Monday, January 24, 2011


Back on January 1st, my friend Lorie Fleenor held an ACTHA-recognized competitive trail challenge at her family's farm in Bristol, TN. Lorie had asked me to be an obstacle judge, which I enthusiastically agreed to. I had heard Lorie and her mother-in-law, Kay Fleenor, talk about the ACTHA rides before, yet I really didn't know much about this and wanted to learn more. Basically, these trail challenges are trail rides over a pre-marked trail that are furnished with anywhere from 5-10 "obstacles" that a horse/rider pair will negotiate for a score (0-10). Some of these obstacles include a water crossing, jumping a log, dismount/mount, back, banks, crossing a tarp, passing through "vines" (a shredded shower curtain), and other similar tests that gauge a horse and rider's skill at various questions that they might be asked out on the trail. Lorie had set up and ridden the course the previous day and she estimated it was about 7 miles and would take about 2-2.5 hours to ride.

Riders leave the start for the January 1st ACTHA CTC
at Magna Vista Farm

(Photo courtesy of Kay Fleenor)

As a regular jump judge for cross-country at various USEA horse trials, I felt I was fairly experienced enough to be an ACTHA obstacle judge, and I really enjoyed learning about the obstacle I was assigned to, as well as the requirements and judging criteria of this question. I judged an "injured animal rescue" obstacle, which consisted of a stuffed sheep, a mounting block, and a barrel. The riders had to stop at me, I explained the exercise and what they were allowed/not allowed to do, and then the rider would proceed to cross through the start cones, halt at the mounting block, dismount on the ground (there were certain criteria that deemed the dismount acceptable from 0-10 points), pick up the "injured" sheep, mount from the mounting block (there were grading criteria for the mount, as well), walk to the barrel, then set the "injured" animal on the barrel and pass through the finish under 60 seconds. It sounds fairly easy, but as the stillness and obedience of the horse is gauged, as well as the technique of the mounting/dismounting rider, it gets kind of picky. I was pretty generous, though, as this ride was the first that Lorie and Kay have hosted and the riders were out having fun (not competing for a championship or anything). It also made me wonder how well Eddie and I would do, since the horse is not allowed to move at all during the mount, and Eddie is typically squirrelly when I mount, which would seriously affect our score for something like this!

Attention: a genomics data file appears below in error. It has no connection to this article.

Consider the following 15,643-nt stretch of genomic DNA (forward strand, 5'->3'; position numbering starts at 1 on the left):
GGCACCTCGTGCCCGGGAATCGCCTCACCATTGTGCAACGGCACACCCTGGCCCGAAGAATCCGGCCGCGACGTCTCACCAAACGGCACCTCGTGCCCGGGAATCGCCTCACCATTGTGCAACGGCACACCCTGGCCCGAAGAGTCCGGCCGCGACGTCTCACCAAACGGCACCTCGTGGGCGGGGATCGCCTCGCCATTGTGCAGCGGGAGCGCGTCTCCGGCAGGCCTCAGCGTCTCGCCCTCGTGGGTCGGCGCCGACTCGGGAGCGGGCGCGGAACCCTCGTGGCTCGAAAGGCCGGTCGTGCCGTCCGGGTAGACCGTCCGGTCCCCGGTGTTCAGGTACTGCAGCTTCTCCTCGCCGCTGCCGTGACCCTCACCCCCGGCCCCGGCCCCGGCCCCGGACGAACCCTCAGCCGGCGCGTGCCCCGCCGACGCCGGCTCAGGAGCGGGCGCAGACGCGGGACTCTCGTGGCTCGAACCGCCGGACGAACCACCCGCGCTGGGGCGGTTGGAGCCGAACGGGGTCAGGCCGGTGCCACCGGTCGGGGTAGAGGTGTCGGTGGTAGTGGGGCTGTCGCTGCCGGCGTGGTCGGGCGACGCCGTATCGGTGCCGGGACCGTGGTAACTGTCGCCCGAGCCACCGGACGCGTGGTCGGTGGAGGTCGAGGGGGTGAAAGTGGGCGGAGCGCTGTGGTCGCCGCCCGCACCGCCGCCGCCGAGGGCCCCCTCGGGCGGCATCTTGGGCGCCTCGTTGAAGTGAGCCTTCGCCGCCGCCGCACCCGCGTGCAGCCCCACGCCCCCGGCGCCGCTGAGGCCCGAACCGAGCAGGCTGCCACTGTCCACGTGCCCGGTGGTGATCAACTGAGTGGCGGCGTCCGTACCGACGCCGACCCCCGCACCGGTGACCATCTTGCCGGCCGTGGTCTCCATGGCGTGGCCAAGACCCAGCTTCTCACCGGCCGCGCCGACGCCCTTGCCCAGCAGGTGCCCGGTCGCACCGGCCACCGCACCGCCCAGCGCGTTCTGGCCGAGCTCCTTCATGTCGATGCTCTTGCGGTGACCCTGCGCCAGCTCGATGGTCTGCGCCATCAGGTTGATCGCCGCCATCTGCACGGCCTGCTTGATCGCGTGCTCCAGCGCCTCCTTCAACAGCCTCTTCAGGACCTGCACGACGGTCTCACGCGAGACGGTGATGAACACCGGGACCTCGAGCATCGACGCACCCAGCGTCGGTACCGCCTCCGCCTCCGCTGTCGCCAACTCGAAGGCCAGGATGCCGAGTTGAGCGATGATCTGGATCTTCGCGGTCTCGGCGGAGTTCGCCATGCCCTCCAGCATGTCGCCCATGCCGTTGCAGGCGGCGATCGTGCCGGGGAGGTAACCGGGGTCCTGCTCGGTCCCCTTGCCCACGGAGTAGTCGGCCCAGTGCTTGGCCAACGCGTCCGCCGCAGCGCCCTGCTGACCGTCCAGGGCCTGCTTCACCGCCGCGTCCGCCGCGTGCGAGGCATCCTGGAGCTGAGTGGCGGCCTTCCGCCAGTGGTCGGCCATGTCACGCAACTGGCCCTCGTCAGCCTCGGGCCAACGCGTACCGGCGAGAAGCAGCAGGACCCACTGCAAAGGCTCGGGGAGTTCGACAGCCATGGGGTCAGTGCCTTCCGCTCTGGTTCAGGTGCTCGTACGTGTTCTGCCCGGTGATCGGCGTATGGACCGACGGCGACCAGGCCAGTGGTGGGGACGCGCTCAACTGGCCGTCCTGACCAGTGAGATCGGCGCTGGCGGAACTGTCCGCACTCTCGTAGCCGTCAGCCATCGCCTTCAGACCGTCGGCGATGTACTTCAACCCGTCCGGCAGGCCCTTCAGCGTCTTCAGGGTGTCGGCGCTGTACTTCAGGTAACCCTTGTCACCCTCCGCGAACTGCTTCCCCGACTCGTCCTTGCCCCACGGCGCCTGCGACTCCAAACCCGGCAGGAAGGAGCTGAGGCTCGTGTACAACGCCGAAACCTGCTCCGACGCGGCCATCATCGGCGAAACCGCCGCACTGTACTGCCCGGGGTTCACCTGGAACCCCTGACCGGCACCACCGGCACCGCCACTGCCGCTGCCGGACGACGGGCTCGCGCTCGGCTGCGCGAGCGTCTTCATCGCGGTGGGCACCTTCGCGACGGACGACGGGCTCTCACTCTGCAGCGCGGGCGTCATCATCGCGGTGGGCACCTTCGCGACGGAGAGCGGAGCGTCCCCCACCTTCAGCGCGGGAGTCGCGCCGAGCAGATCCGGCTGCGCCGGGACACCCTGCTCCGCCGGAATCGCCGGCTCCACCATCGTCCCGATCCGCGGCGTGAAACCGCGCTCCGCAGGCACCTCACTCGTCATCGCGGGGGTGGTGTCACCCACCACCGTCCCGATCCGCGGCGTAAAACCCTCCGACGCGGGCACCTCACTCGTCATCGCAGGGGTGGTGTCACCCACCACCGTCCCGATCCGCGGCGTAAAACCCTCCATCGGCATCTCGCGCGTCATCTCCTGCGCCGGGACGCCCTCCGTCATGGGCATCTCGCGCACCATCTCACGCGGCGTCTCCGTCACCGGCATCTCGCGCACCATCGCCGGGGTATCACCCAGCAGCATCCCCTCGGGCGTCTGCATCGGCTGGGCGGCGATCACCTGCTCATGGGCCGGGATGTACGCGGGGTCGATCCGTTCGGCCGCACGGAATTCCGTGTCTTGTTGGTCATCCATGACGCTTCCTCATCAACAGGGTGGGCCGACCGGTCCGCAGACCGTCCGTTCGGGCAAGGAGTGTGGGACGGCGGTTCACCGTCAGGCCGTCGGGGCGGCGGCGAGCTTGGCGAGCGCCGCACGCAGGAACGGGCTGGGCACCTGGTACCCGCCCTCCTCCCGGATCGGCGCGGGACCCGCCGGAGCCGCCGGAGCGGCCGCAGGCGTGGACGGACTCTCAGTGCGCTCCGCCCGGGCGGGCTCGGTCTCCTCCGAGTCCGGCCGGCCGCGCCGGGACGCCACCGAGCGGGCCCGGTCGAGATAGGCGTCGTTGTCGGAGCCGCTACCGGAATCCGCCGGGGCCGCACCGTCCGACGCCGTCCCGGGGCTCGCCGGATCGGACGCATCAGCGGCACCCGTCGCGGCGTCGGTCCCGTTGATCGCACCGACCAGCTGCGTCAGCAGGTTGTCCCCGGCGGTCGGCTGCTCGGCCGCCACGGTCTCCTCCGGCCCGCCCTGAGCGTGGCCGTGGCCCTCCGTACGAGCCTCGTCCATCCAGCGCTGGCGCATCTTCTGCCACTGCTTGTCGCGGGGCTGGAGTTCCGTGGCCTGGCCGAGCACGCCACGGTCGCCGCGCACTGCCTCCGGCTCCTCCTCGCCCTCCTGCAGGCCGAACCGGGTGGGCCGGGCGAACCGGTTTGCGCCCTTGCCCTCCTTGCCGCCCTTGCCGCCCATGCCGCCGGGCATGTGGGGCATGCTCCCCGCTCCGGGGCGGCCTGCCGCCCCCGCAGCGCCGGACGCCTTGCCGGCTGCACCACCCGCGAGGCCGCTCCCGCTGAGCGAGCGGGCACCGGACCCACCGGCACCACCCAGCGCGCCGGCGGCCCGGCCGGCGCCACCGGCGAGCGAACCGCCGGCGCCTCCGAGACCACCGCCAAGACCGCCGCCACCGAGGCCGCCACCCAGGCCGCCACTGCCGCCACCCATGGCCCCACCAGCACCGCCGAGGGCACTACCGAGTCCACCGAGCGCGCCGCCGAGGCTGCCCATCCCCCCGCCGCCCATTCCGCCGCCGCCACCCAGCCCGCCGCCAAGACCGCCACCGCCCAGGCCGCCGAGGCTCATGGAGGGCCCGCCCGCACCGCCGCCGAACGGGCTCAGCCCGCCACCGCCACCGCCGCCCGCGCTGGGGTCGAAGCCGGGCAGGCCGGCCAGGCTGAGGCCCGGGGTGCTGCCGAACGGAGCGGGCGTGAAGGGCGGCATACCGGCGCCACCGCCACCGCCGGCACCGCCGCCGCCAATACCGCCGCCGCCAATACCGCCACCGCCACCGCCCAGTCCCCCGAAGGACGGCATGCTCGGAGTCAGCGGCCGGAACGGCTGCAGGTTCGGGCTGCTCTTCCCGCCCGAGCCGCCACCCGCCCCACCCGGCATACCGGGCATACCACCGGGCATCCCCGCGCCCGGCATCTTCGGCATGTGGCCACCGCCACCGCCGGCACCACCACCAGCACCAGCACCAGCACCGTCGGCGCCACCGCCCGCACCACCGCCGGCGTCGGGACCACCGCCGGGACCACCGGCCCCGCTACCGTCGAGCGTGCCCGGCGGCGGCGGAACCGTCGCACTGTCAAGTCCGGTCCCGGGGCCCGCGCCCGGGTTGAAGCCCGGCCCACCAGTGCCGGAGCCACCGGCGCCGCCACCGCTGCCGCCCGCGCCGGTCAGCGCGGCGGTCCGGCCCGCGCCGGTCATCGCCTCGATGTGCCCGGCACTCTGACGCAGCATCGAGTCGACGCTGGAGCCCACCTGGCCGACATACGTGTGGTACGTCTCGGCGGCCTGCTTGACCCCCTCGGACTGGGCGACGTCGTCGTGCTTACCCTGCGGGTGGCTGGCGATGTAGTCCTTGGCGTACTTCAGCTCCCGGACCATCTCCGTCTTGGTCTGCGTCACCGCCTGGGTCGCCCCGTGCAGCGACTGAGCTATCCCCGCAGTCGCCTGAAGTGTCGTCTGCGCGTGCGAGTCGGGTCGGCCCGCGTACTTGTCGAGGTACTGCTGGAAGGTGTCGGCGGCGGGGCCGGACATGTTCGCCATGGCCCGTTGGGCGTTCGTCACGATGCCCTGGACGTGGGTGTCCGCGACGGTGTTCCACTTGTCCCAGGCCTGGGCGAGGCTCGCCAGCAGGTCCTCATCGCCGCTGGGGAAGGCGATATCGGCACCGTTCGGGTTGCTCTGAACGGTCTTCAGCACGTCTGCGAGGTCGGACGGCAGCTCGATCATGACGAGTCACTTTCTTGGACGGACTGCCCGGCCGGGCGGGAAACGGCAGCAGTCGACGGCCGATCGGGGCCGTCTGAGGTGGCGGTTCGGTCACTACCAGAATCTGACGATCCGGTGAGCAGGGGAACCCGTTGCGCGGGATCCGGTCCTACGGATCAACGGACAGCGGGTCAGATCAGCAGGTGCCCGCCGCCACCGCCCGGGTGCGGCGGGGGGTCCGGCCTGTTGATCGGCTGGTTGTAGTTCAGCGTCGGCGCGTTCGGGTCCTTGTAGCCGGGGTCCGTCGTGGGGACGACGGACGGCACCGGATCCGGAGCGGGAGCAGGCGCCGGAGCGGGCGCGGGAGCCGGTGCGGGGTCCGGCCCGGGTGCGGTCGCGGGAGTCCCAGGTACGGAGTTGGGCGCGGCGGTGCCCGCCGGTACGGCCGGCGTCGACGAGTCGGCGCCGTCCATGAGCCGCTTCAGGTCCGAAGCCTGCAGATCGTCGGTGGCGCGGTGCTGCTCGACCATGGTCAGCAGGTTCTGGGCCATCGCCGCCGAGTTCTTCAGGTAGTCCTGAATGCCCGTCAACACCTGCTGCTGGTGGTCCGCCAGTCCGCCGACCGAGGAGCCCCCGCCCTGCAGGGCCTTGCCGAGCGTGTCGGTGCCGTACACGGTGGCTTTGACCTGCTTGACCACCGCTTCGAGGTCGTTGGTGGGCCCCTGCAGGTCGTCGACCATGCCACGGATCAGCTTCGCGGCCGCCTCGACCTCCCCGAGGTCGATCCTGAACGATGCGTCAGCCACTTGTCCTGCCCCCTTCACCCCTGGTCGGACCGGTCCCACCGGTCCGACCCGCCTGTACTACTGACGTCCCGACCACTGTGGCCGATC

I was later explaining this ACTHA ride to one of my eventer friends (who had never heard of this before, either) and we were talking about how much fun this would be for eventers in the off season. For those of us who can't train/clinic, fox hunt, or do hunter paces a lot over the winter months, this sounds like a great way to have fun and also get in some hacking/conditioning as well. Riders and horses go out in pairs, so it's also a great opportunity to grab a friend and go for an enjoyable ride.

Even though the January ride in Bristol was cold and rainy, there were 10 entries and everyone had a really good time. It was good experience for some local riders, it was great for Lorie and Kay to get started as venue hosts, and they got the chance to see what worked/didn't work in preparation for another ride they will hold in April. I enjoyed judging an obstacle, as I got to see all the riders and how they negotiated my question, but I would like to ride next time and see how Eddie and I do. Maybe Kelly Wallace and Stryder would like to come along with us and we could have a "chat-and-hack" and get a little conditioning in, as well. Sounds like a good time, to me!


mgallaway said...

I did this once with my psychotic eventing mare, it was a lot of fun, and very affordable. She didn't score very well, but it was great exposure for her. And the stuff (like the stuffed sheep or dragging a log) that she saw there was a lot scarier than anything she would ever see on a cross country course. I’m a firm believer in taking horses out of their comfort zone to kind of sack them out. That’s why I’ll take my eventers trail riding over terrain that isn’t perfectly groomed or my finished reiner on trail rides or play with cows. It keeps their brains fresh.

Holly said...

Megan, you are absolutely right about it being a new and beneficial challenge. I think to myself, "my horse will jump a little house, or a log carved to look like an alligator, or a wooden table decorated with plates, cups, and a red/white-checked table cloth, but I do not know if he would trot through an archway with a shredded shower curtain hanging from it, or stand still long enough for me to mount properly without getting a zero score." These trail challenges seem more about the skills and lessons that can sometimes be avoided on cross-country. It doesn't matter if my horse is obedient enough to stand while I mount, so long as I can gallop him down to a 3-foot coop and get him to jump over it! Doing different things is good for their little brains and for their general curiosity and well-being. I'm looking forward to trying this with Eddie sometime soon!